Posts Tagged ‘Writing’

Awhile back I added Esquire’s Chris Jones to my collection of writers and their origin stories. I got the story of Jones’ big break from his blog, which turns out to be kind of a gold mine for people – like me – who like to geek out on other writers talking about their writing.

Are you one of those people, too? Check these posts out:

How It Begins includes the actual email exchange that led to Jones landing the assignment for The Things That Carried Him, a 2009 National Magazine Award winner for feature writing.

Losing’s Reward is a brutally honest post about Jones’ Roger Ebert profile missing out on the National Magazine Award nominations, and Fear is about, well, the fear and doubt that infect the writing process.

NO lists 20 things that “should rarely if ever appear anywhere near your copy.”

Bonus link: Jones’ Esquire colleague Scott Raab also posted some writing advice on his site awhile back. This is the meat of it:

Writers love to write — and not because it’s easy. Getting it right isn’t easy at all, and that challenge is a big part of why writers love to write. It’s a high, working on your game, a way of being in the world that feels absolutely honest and true.

Anyone, especially in his or her twenties, saying ‘I have no time to write’ because of a job or anything else is full of crap. Writers write. If you can’t find time to write, don’t worry about becoming a writer. You’re not a writer. You’ll never be a writer. Find something else that lights you up.

Same with reading. Anybody who has no time to read isn’t a writer. All the work necessary to learn how to write boils down to reading and writing. This is not subtle or nuanced advice, obviously. I stress it here because of how often I talk to people who seem to think there’s a shortcut. I know no shortcuts.


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I was catching up on some back issues of Harper’s a few weeks back, and this quotation about the author of In Patagonia and The Songlines caught my eye:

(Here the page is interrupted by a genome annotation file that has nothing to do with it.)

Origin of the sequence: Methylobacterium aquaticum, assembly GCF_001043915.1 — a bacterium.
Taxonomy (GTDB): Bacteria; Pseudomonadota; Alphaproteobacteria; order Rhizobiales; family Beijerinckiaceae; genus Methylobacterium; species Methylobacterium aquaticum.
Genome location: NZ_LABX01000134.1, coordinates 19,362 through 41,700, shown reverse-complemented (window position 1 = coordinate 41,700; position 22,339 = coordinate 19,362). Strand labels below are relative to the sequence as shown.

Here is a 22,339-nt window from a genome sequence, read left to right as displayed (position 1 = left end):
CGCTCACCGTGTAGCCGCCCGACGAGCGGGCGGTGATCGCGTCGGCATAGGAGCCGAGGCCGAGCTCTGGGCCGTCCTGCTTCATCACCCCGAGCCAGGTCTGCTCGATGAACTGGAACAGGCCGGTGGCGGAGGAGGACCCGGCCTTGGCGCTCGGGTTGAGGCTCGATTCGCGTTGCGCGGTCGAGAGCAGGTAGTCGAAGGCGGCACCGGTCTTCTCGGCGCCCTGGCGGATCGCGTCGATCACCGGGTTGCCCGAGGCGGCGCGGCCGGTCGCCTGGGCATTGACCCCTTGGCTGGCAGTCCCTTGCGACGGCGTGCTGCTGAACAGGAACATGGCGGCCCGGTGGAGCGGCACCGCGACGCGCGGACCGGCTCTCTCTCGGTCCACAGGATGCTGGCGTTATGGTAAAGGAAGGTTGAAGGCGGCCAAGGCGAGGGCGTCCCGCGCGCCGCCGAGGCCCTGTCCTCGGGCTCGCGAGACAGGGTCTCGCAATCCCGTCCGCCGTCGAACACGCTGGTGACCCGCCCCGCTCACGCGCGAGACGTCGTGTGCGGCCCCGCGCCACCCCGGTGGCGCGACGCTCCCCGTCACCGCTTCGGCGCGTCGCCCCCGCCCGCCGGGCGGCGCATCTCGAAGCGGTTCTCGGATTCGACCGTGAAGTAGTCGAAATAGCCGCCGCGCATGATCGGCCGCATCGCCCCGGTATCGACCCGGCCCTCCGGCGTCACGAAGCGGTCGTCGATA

He saved travel writing by changing its mandate: After Chatwin, the challenge was to find not originality of destination but originality of form.

Among those who have followed Chatwin, the most interesting have forged new forms specific to their chosen subjects: thus Pico Iyer’s sparkily hyperconnective studies of globalized culture and William Least Heat-Moon’s “deep maps” of America’s lost regions. Perhaps most important were W.G. Sebald’s enigmatic “prose fictions” — particularly Rings Of Saturn — that likewise hover between genres, make play with unreliability, and fold in on other forms: traveler’s tale, antiquarian digression, and memoir. What Sebald, like so many of us, learned from Chatwin was that the travelogue could voyage deeply in time rather than widely in space, and that the interior it explored need not be the heart of a place but the mind of the traveler.

(It’s from “Voyagers: The restless genius of Patrick Leigh Fermor and Bruce Chatwin,” by Robert Macfarlane, in the November 2011 issue.)

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This is a favorite, much-kicked-around topic of mine, and earlier this week the good folks at The Rumpus added a fresh contribution to the debate.

Messing With Memoir is an essay about the author’s efforts to revise her out-of-print memoir, years after she’d written it, and the ethical issues she grappled with in doing so. Here’s a taste:

I was a much better writer now. Why let that raw, earnest, adverb-friendly, long-sentenced version of myself linger? With e-books and Print on Demand (POD) as a garrote, I could quietly, efficiently off her. In her place I would seat that wiser, more skilled self.

But was it ethical? I had never heard of anyone tampering with their memoir. A memoir is not only an account of your life, it is specifically an account of your remembrances of your life. So now I would be telling that same story fifteen years later. I was re-remembering a memory.

Even more important, a memoir is a reflection of who you are at the time of writing. But now I would be peering backwards at myself from a new vantage point. Isn’t there a different author (older, wiser me) now? And haven’t I now changed my main character by writing her with this new hand? Did this matter?